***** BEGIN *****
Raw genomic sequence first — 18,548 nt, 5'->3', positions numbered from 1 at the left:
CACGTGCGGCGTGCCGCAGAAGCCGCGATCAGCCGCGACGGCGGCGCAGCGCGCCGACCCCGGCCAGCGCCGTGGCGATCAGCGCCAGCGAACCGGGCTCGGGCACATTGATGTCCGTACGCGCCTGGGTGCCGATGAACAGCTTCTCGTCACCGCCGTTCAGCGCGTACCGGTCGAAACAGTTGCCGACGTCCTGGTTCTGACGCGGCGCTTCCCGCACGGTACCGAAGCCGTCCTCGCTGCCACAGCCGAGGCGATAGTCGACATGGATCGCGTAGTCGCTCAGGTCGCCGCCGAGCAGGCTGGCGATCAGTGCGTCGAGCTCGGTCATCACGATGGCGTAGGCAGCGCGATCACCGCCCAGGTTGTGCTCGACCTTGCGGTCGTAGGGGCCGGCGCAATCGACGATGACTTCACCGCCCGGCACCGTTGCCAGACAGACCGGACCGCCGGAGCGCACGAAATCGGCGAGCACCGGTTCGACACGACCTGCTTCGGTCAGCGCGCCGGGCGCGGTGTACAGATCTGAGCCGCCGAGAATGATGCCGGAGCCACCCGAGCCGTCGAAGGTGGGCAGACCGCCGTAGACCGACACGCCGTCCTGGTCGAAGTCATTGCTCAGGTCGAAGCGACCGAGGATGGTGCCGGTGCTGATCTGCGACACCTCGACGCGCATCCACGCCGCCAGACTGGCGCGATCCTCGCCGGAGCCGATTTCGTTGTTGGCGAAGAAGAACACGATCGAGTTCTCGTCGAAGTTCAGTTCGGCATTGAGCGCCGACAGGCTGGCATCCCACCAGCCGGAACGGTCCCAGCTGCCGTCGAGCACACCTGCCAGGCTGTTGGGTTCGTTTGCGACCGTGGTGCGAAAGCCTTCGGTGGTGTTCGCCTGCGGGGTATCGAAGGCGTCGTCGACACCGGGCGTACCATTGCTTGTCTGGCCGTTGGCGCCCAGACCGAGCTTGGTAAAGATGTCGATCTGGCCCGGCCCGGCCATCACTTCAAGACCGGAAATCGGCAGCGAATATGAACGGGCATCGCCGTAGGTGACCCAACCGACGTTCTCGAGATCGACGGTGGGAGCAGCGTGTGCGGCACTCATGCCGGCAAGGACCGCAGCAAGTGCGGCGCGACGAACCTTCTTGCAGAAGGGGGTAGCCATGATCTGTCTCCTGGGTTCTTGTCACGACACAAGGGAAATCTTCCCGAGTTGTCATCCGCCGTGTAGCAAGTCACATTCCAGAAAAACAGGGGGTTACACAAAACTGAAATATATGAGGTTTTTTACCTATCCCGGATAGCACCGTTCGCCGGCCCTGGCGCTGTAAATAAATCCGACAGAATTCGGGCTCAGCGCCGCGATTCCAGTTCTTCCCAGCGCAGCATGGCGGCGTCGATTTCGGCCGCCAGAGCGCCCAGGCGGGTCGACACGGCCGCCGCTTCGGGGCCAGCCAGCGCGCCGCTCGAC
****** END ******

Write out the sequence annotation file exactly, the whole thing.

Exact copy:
Raw genomic sequence first — 18,548 nt, 5'->3', positions numbered from 1 at the left:
CACGTGCGGCGTGCCGCAGAAGCCGCGATCAGCCGCGACGGCGGCGCAGCGCGCCGACCCCGGCCAGCGCCGTGGCGATCAGCGCCAGCGAACCGGGCTCGGGCACATTGATGTCCGTACGCGCCTGGGTGCCGATGAACAGCTTCTCGTCACCGCCGTTCAGCGCGTACCGGTCGAAACAGTTGCCGACGTCCTGGTTCTGACGCGGCGCTTCCCGCACGGTACCGAAGCCGTCCTCGCTGCCACAGCCGAGGCGATAGTCGACATGGATCGCGTAGTCGCTCAGGTCGCCGCCGAGCAGGCTGGCGATCAGTGCGTCGAGCTCGGTCATCACGATGGCGTAGGCAGCGCGATCACCGCCCAGGTTGTGCTCGACCTTGCGGTCGTAGGGGCCGGCGCAATCGACGATGACTTCACCGCCCGGCACCGTTGCCAGACAGACCGGACCGCCGGAGCGCACGAAATCGGCGAGCACCGGTTCGACACGACCTGCTTCGGTCAGCGCGCCGGGCGCGGTGTACAGATCTGAGCCGCCGAGAATGATGCCGGAGCCACCCGAGCCGTCGAAGGTGGGCAGACCGCCGTAGACCGACACGCCGTCCTGGTCGAAGTCATTGCTCAGGTCGAAGCGACCGAGGATGGTGCCGGTGCTGATCTGCGACACCTCGACGCGCATCCACGCCGCCAGACTGGCGCGATCCTCGCCGGAGCCGATTTCGTTGTTGGCGAAGAAGAACACGATCGAGTTCTCGTCGAAGTTCAGTTCGGCATTGAGCGCCGACAGGCTGGCATCCCACCAGCCGGAACGGTCCCAGCTGCCGTCGAGCACACCTGCCAGGCTGTTGGGTTCGTTTGCGACCGTGGTGCGAAAGCCTTCGGTGGTGTTCGCCTGCGGGGTATCGAAGGCGTCGTCGACACCGGGCGTACCATTGCTTGTCTGGCCGTTGGCGCCCAGACCGAGCTTGGTAAAGATGTCGATCTGGCCCGGCCCGGCCATCACTTCAAGACCGGAAATCGGCAGCGAATATGAACGGGCATCGCCGTAGGTGACCCAACCGACGTTCTCGAGATCGACGGTGGGAGCAGCGTGTGCGGCACTCATGCCGGCAAGGACCGCAGCAAGTGCGGCGCGACGAACCTTCTTGCAGAAGGGGGTAGCCATGATCTGTCTCCTGGGTTCTTGTCACGACACAAGGGAAATCTTCCCGAGTTGTCATCCGCCGTGTAGCAAGTCACATTCCAGAAAAACAGGGGGTTACACAAAACTGAAATATATGAGGTTTTTTACCTATCCCGGATAGCACCGTTCGCCGGCCCTGGCGCTGTAAATAAATCCGACAGAATTCGGGCTCAGCGCCGCGATTCCAGTTCTTCCCAGCGCAGCATGGCGGCGTCGATTTCGGCCGCCAGAGCGCCCAGGCGGGTCGACACGGCCGCCGCTTCGGGGCCAGCCAGCGCGCCGCTCGAC